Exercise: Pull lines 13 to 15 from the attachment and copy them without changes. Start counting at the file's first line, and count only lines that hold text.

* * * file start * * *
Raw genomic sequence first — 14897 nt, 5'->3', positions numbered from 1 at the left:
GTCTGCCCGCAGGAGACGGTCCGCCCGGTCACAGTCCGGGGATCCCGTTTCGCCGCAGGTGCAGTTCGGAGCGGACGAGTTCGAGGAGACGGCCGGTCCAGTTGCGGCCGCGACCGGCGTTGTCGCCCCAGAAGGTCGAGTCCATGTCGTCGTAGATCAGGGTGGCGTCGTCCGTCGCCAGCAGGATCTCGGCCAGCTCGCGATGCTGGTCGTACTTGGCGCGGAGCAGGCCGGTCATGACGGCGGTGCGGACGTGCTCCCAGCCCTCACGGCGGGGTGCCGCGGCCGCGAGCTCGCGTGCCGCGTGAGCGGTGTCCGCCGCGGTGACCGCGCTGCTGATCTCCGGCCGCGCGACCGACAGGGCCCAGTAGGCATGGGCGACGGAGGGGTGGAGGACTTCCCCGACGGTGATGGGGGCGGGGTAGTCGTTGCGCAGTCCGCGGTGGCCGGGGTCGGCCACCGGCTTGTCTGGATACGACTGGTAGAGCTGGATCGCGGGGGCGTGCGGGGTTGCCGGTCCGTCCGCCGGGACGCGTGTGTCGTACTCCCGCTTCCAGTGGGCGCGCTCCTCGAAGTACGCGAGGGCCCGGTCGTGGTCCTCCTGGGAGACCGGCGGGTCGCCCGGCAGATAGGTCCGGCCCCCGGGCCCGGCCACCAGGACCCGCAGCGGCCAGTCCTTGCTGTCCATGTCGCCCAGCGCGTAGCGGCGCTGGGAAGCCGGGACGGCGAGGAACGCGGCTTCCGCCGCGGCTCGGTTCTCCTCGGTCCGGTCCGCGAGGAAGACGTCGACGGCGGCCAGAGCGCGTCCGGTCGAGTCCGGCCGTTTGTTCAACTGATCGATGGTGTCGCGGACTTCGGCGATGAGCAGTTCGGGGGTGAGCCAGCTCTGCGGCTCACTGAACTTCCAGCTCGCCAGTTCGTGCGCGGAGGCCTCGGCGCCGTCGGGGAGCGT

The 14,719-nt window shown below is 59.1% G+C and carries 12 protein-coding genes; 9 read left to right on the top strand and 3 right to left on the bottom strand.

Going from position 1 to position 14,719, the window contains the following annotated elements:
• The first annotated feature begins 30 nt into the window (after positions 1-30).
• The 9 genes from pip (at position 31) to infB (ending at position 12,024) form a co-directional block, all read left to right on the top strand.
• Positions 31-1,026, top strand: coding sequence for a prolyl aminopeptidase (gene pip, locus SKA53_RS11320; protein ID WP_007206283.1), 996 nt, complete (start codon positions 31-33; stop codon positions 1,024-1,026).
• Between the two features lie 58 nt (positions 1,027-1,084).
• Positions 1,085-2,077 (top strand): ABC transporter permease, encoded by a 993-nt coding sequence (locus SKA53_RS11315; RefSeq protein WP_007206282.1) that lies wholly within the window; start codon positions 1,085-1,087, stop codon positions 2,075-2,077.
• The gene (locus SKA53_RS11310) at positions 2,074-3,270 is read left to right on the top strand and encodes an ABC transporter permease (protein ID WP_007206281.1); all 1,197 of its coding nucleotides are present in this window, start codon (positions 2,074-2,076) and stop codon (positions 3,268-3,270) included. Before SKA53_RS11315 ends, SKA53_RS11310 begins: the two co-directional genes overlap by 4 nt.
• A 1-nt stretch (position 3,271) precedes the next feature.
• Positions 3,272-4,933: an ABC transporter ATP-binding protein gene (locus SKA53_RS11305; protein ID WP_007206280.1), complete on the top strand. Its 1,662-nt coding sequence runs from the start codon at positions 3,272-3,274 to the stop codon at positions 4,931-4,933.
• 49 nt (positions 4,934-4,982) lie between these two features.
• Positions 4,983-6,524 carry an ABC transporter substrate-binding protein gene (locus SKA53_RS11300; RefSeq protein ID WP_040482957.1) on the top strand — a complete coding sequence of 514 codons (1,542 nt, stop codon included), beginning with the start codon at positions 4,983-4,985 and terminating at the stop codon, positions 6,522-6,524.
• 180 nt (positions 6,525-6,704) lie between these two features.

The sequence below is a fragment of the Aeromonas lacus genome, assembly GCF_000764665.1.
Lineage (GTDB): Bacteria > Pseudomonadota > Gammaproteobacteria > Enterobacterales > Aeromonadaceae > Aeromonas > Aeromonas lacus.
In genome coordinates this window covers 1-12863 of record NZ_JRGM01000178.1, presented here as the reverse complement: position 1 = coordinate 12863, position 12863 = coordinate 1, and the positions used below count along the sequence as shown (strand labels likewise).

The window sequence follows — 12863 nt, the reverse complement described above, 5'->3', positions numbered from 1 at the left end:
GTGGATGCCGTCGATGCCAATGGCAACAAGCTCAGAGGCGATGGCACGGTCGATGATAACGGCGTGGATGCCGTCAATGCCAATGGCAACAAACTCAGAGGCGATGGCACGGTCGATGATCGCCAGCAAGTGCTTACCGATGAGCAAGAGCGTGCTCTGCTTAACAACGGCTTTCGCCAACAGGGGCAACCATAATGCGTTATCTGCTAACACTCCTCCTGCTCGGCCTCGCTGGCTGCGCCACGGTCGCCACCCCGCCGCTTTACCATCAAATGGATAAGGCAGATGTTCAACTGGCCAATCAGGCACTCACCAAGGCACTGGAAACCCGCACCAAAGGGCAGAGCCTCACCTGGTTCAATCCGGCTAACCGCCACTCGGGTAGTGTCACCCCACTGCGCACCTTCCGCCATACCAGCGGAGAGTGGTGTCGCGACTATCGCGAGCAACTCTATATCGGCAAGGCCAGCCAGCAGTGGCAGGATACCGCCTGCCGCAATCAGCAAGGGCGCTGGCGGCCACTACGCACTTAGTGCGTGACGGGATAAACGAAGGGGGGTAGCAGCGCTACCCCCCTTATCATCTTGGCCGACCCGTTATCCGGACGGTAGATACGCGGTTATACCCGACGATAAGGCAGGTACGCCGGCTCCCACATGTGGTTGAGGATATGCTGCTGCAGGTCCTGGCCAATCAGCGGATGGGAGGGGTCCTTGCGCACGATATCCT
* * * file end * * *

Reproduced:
• 49 nt (positions 4,934-4,982) lie between these two features.
• Positions 4,983-6,524 carry an ABC transporter substrate-binding protein gene (locus SKA53_RS11300; RefSeq protein ID WP_040482957.1) on the top strand — a complete coding sequence of 514 codons (1,542 nt, stop codon included), beginning with the start codon at positions 4,983-4,985 and terminating at the stop codon, positions 6,522-6,524.
• 180 nt (positions 6,525-6,704) lie between these two features.